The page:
The main car park is a short walk from the site. There are a couple of disabled parking spaces with wheelchair access to the main building.
Camera: Iphone SE
The best camera …… is the one you have with you. How many times do we hear that?
Now if you wanted to be pedantic you could argue for and against that statement. No matter how much gear you have (in value or quantity) is it any use if it’s not with you?
I happened to be out at the local airport and ..yep you guessed it the only camera I had was my smartphone. This was a slight oversight on my part because I normally have at least one of my cameras rattling around in the car.
So given the limited ability of the smartphone lens (the sooner they have decent zooms the better) I decided to go for it anyway and take a few snaps.
And my favourite of the day, an unexpected visit from a RAF Hercules:
These shots were taken from the perimeter, with careful placement of the lens between the fencing.
Not too bad for some shots taken on a phone, I think.
All images IPhone SE.
Experiences not gear. A while ago I wrote about whether experiences or more gear would be beneficial to us as photographers. I also said I would be putting my money where my mouth is. So here are some photos from an experience I had for my birthday, along the Fort William to Mallaig railway line.
We started off on this:
Went through here:
And ended up along here:
The ‘Harry Potter’ bridge or its more correct name The Glenfinnan Viaduct on the West Highland Line in the Scottish Highlands. In the film its pictured from the other side. This image was actually taken on the return journey. If you’ve ever tried to take photos from a train carriage you will realise how many reflections there are 🙂
If your a railway enthusiast, at least in the UK you will be familiar with this line in Scotland.
It’s very popular:
So what do you take photos of when you cant get near the engine? Well if your me, you look at the stuff other people aren’t taking photos of:
OK I’ll stop there for those of you not into trains as much as I am.
The weather on this particular day was gloomy and overcast, we had to take a chance because we pre booked the tickets.
According to my wife though, it didn’t detract from my excitement 🙂
Should you fancy a trip along the Fort William to Mallaig railway you can find out more information at http://www.westcoastrailways.co.uk/jacobite/jacobite-steam-train-details.cfm
Arrive early in Fort William because you may have a longer walk from the car park than you think and it can get busy.
For at least part of the journey put the camera down, take in the scenery and enjoy the experience.
You’ll be surprised at how smooth travelling on a steam train is.
(Camera / lens: Nikon 1 V1, 10mm, last image Iphone SE)
We recently had a chance to attend a celebration of two people committing to spend the rest of there lives together. Or in other words a wedding.
Now I might of mentioned before that I enjoy a wedding. There is something special about standing up in front of friends and family and declaring your love for one person. I know I’m an old romantic at heart. My wife, son and I were fortunate to be invited as guests. We had no pressure and could relax and enjoy the day.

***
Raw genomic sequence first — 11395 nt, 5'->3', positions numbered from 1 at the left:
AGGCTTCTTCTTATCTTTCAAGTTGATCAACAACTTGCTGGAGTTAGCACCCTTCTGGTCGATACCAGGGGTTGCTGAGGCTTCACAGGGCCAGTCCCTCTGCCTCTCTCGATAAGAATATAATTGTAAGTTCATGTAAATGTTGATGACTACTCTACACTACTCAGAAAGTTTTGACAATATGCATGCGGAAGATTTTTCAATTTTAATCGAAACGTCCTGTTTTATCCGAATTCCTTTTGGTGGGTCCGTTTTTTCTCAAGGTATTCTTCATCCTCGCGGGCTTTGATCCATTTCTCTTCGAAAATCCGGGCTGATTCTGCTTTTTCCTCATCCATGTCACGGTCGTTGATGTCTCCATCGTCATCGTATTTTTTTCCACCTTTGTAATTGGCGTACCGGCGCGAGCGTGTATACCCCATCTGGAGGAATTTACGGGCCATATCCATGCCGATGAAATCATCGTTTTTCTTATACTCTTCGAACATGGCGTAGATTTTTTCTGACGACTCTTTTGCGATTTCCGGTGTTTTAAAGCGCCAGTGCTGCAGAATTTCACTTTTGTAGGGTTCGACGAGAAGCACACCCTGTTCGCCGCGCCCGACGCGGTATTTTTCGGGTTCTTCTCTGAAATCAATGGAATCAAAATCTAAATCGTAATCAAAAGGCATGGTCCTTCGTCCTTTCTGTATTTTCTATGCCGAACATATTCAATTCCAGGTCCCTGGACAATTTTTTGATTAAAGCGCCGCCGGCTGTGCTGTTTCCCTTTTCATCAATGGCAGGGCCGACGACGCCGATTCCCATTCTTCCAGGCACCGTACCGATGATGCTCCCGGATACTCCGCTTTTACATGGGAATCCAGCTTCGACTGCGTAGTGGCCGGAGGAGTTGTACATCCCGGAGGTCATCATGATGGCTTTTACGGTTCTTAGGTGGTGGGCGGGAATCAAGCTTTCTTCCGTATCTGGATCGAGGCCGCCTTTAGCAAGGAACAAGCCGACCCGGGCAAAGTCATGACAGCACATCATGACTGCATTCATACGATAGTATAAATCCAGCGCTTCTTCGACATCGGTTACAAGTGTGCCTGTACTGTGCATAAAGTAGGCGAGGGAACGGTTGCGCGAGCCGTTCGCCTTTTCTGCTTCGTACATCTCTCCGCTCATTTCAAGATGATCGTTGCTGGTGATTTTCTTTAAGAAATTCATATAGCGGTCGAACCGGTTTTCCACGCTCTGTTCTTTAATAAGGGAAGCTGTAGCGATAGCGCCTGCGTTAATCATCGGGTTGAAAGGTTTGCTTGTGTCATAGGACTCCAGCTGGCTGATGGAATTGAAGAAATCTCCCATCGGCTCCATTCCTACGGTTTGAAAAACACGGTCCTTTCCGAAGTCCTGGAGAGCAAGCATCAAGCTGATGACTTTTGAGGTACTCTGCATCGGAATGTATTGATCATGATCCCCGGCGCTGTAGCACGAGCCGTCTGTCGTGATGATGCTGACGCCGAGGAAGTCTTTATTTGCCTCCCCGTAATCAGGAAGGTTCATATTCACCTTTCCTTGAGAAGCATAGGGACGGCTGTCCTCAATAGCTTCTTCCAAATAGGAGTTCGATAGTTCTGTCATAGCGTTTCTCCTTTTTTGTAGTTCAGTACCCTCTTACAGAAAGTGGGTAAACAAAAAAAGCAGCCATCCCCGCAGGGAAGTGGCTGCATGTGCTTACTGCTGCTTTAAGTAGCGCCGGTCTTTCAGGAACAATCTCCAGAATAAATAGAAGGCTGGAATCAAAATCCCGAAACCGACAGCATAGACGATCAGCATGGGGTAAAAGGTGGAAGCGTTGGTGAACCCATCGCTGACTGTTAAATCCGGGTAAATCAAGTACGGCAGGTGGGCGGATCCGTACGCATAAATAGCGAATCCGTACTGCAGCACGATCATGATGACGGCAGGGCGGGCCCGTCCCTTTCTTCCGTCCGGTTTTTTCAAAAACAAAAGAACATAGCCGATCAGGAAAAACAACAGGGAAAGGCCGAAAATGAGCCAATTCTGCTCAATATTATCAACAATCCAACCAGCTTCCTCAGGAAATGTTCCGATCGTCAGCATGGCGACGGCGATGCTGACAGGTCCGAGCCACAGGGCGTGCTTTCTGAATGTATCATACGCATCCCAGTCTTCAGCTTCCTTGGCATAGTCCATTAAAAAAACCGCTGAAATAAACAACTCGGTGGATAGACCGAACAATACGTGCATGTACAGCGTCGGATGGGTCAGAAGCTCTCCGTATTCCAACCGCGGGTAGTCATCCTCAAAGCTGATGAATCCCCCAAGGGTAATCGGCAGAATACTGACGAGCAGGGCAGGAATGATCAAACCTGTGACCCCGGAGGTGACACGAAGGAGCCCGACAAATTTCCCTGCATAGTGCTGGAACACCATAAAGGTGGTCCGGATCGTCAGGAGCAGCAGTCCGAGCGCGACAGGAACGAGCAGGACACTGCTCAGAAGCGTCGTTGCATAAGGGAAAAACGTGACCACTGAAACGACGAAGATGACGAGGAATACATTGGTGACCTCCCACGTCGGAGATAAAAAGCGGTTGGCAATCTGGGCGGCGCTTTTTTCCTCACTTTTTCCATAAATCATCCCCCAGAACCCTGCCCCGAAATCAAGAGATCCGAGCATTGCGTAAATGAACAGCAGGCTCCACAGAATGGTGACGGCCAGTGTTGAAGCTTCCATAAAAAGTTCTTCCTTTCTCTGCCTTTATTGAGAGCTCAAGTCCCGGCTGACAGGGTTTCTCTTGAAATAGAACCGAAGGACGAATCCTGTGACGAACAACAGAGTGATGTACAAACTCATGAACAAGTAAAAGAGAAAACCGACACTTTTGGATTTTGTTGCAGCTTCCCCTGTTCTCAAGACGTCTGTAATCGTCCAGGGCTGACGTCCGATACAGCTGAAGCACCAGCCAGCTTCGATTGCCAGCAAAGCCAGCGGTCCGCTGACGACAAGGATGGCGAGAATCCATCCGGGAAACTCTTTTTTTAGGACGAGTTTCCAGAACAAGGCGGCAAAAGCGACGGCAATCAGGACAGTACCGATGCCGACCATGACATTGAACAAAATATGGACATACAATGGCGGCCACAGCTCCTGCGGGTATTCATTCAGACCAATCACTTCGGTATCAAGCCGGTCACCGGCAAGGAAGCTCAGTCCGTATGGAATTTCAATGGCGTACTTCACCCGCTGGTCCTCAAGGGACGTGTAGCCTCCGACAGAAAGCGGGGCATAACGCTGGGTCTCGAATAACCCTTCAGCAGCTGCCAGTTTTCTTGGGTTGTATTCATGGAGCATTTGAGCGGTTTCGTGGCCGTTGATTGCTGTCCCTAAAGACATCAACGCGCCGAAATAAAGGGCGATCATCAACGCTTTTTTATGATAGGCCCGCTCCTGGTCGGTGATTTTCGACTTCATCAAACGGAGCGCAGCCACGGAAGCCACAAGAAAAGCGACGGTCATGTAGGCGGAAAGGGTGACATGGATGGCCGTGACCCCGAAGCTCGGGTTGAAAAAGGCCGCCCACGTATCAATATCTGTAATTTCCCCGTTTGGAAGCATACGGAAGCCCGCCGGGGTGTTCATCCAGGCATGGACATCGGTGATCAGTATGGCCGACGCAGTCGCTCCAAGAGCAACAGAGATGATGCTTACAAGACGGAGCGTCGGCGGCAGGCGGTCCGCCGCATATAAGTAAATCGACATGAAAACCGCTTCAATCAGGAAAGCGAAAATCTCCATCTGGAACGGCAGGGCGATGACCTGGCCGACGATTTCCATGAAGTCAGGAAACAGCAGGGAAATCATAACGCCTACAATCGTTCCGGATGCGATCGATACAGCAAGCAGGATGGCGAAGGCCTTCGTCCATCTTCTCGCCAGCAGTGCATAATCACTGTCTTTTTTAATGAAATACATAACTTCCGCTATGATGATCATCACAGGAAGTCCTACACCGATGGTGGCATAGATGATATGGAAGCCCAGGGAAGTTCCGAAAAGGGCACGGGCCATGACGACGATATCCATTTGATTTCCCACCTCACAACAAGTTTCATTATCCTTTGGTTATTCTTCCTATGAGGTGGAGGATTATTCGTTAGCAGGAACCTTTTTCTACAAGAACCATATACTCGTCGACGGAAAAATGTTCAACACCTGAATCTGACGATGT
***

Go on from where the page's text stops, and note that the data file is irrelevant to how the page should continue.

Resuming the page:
Now being a photographer you always keep an eye on what other people are using to take images. The official ‘togs were using Nikon and I dare say any other make would probably yield similar results if you know what you are doing.
But what about the guests? Well there was a very pleasant chap with a compact camera taking pictures at the evening do. Everyone else (including us) were using …….yep you guessed….wait for it…. our phones. Once the official photographers had gone there wasn’t a DSLR or mirrorless camera in sight. In fact all the guests throughout the day only used their phones. And yes the pictures did get posted to social media more or less as it happened.
Now mostly you are looking at a mid twenties group here, with a few either side just to spread it out a bit. Potentially these are the people who MIGHT progress towards a more fully featured camera in the future. Why is might in capitals? Because they might not.
Here’s the interesting thing. The phones provided enough video and still picture quality for those using them. Together with the ability to instantly share to social media.
Now whether us two bodies and a handful of lenses toting oldies like it or not, we have to accept younger people are not into imaging in the same way.
But what people use at one wedding isn’t definitive. No it’s not. But it isn’t just one wedding. It’s several weddings, birthdays, It’s when your out and about. The bag carrying photographer is becoming an endangered species. If you don’t believe me, have you looked at the latest sales figures widely available and commented on over the web?
We are witnessing a change in how society thinks about and records it’s activities. The camera manufacturers are like dinosaurs trying to wake up and come to terms with that. Don’t get me started on prints 🙂
I still don’t believe mirrorless is the answer. I’m not convinced it will attract enough new photographers to be sustainable. Anyone wanting a half decent kit now will have to spend a lot of money to carry around a device and some lenses that can only take pictures and has woeful connectivity.